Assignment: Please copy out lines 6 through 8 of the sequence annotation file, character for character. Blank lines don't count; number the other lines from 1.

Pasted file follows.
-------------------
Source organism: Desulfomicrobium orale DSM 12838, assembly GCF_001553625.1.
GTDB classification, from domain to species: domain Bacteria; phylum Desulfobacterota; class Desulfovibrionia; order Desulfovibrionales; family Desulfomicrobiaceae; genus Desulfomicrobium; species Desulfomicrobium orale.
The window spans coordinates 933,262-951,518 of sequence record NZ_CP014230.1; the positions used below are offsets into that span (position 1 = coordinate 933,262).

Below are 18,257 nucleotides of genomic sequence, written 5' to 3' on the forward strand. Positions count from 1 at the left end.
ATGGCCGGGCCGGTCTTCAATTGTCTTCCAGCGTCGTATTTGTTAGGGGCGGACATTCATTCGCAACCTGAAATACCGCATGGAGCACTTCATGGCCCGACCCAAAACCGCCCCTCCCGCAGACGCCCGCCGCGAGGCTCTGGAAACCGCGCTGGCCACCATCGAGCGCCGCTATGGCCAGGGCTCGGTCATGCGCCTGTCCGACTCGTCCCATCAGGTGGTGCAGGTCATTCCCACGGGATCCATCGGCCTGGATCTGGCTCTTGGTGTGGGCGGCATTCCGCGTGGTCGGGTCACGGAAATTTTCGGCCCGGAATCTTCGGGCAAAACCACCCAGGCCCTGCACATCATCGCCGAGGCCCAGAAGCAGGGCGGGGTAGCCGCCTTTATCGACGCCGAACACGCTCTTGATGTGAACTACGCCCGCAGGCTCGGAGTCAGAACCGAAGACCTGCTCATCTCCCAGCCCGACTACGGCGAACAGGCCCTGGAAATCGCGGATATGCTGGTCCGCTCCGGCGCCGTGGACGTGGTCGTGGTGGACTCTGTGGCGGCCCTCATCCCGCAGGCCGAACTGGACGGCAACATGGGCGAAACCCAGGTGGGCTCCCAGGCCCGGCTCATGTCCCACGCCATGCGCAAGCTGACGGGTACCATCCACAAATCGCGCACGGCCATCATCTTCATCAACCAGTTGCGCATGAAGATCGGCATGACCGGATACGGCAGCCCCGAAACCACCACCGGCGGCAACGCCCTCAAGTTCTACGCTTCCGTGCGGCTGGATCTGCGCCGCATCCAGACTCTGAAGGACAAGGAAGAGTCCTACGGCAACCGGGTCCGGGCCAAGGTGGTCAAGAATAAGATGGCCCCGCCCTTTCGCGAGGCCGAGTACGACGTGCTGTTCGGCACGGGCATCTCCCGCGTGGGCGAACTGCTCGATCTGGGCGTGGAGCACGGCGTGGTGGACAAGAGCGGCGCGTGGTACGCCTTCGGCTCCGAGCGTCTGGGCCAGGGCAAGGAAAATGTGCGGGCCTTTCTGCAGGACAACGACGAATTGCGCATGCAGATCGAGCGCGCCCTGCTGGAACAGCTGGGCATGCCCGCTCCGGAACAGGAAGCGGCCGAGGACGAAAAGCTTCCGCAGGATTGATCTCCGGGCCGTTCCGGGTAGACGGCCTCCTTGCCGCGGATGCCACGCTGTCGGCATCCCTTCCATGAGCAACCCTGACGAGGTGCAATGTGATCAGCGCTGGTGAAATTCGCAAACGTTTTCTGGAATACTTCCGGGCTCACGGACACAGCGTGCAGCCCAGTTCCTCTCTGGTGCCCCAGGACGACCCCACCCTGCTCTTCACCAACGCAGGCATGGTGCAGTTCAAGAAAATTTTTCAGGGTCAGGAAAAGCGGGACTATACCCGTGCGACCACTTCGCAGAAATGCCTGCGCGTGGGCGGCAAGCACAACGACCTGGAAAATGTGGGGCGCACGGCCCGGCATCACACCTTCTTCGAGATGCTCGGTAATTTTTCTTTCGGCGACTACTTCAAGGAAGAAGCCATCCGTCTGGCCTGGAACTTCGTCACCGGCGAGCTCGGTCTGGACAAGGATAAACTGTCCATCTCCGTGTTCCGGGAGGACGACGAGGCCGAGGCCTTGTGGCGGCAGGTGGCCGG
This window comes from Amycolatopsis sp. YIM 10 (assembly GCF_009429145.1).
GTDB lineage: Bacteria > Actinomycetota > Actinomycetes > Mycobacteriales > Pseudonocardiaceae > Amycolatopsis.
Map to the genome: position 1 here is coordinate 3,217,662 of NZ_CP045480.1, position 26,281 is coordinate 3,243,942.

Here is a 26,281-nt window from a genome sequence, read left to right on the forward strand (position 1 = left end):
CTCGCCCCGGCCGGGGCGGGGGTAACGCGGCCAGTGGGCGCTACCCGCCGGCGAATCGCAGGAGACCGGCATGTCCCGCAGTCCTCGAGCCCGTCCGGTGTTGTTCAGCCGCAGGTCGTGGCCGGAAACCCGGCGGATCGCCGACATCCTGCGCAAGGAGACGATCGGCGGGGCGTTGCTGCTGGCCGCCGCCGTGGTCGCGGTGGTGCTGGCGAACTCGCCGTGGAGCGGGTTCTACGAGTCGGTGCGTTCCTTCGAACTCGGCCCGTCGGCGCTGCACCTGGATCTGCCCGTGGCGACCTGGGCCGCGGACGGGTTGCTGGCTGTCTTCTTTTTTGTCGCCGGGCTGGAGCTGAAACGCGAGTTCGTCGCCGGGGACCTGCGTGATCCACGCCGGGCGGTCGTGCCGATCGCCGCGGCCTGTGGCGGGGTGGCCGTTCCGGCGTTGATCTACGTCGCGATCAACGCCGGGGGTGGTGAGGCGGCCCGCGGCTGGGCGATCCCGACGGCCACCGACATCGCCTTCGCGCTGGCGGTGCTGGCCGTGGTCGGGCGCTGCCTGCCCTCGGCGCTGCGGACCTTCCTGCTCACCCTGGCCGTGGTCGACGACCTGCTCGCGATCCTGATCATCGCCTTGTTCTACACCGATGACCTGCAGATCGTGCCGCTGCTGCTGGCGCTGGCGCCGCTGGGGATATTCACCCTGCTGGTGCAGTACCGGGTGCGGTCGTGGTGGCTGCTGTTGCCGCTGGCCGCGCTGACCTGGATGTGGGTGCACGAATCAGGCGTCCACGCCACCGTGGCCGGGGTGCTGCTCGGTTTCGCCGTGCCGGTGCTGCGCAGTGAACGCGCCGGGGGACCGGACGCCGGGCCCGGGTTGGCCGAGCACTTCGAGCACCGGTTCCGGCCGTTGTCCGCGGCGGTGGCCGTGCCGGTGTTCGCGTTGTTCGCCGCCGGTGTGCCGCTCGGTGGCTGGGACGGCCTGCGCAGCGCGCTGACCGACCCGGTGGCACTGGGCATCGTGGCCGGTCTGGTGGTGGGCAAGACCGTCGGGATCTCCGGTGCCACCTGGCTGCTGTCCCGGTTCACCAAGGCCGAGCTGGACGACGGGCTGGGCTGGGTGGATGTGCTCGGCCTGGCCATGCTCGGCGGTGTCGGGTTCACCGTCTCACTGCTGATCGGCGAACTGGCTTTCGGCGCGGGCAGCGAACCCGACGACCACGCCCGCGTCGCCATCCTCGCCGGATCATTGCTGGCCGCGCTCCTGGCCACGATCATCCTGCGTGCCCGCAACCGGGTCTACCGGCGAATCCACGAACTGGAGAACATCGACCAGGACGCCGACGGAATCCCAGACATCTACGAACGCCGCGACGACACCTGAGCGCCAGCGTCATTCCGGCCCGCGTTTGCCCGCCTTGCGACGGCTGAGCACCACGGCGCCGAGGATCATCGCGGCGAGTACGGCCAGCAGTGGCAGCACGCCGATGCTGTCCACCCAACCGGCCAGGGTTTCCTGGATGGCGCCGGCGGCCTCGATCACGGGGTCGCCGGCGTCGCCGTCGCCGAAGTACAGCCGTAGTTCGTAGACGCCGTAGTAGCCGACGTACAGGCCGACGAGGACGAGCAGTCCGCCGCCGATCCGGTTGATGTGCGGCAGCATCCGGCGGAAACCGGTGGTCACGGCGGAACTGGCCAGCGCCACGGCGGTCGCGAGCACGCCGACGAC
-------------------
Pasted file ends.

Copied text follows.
This window comes from Amycolatopsis sp. YIM 10 (assembly GCF_009429145.1).
GTDB lineage: Bacteria > Actinomycetota > Actinomycetes > Mycobacteriales > Pseudonocardiaceae > Amycolatopsis.
Map to the genome: position 1 here is coordinate 3,217,662 of NZ_CP045480.1, position 26,281 is coordinate 3,243,942.